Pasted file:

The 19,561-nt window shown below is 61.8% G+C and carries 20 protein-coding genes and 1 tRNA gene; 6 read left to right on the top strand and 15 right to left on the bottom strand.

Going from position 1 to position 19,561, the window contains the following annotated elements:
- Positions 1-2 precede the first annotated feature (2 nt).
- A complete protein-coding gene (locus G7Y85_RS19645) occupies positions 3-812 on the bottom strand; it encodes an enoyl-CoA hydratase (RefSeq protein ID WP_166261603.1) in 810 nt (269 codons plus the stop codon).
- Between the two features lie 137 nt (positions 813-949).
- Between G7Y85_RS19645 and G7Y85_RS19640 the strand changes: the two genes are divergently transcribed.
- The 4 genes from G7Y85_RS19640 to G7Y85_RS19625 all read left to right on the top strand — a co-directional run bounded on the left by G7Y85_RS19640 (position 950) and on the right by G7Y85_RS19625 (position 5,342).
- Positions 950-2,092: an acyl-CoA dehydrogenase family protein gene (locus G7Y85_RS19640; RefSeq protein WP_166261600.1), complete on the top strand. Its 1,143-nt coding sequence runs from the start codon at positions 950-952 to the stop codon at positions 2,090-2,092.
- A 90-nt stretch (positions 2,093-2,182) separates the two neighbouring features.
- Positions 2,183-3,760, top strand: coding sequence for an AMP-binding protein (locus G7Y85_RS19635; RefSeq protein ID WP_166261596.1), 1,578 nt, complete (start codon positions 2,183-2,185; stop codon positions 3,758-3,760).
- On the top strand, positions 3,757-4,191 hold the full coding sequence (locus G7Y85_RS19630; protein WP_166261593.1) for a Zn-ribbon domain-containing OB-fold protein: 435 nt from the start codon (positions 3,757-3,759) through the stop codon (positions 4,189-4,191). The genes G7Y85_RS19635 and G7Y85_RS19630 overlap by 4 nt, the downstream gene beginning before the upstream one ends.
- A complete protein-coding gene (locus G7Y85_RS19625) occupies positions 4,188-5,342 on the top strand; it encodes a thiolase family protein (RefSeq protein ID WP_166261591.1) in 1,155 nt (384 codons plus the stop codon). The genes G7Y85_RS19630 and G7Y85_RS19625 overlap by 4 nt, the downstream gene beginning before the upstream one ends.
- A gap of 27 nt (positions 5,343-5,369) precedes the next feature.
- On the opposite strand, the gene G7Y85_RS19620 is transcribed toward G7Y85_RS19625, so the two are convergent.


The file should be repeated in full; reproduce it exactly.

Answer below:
The 19,561-nt window shown below is 61.8% G+C and carries 20 protein-coding genes and 1 tRNA gene; 6 read left to right on the top strand and 15 right to left on the bottom strand.

Going from position 1 to position 19,561, the window contains the following annotated elements:
- Positions 1-2 precede the first annotated feature (2 nt).
- A complete protein-coding gene (locus G7Y85_RS19645) occupies positions 3-812 on the bottom strand; it encodes an enoyl-CoA hydratase (RefSeq protein ID WP_166261603.1) in 810 nt (269 codons plus the stop codon).
- Between the two features lie 137 nt (positions 813-949).
- Between G7Y85_RS19645 and G7Y85_RS19640 the strand changes: the two genes are divergently transcribed.
- The 4 genes from G7Y85_RS19640 to G7Y85_RS19625 all read left to right on the top strand — a co-directional run bounded on the left by G7Y85_RS19640 (position 950) and on the right by G7Y85_RS19625 (position 5,342).
- Positions 950-2,092: an acyl-CoA dehydrogenase family protein gene (locus G7Y85_RS19640; RefSeq protein WP_166261600.1), complete on the top strand. Its 1,143-nt coding sequence runs from the start codon at positions 950-952 to the stop codon at positions 2,090-2,092.
- A 90-nt stretch (positions 2,093-2,182) separates the two neighbouring features.
- Positions 2,183-3,760, top strand: coding sequence for an AMP-binding protein (locus G7Y85_RS19635; RefSeq protein ID WP_166261596.1), 1,578 nt, complete (start codon positions 2,183-2,185; stop codon positions 3,758-3,760).
- On the top strand, positions 3,757-4,191 hold the full coding sequence (locus G7Y85_RS19630; protein WP_166261593.1) for a Zn-ribbon domain-containing OB-fold protein: 435 nt from the start codon (positions 3,757-3,759) through the stop codon (positions 4,189-4,191). The genes G7Y85_RS19635 and G7Y85_RS19630 overlap by 4 nt, the downstream gene beginning before the upstream one ends.
- A complete protein-coding gene (locus G7Y85_RS19625) occupies positions 4,188-5,342 on the top strand; it encodes a thiolase family protein (RefSeq protein ID WP_166261591.1) in 1,155 nt (384 codons plus the stop codon). The genes G7Y85_RS19630 and G7Y85_RS19625 overlap by 4 nt, the downstream gene beginning before the upstream one ends.
- A gap of 27 nt (positions 5,343-5,369) precedes the next feature.
- On the opposite strand, the gene G7Y85_RS19620 is transcribed toward G7Y85_RS19625, so the two are convergent.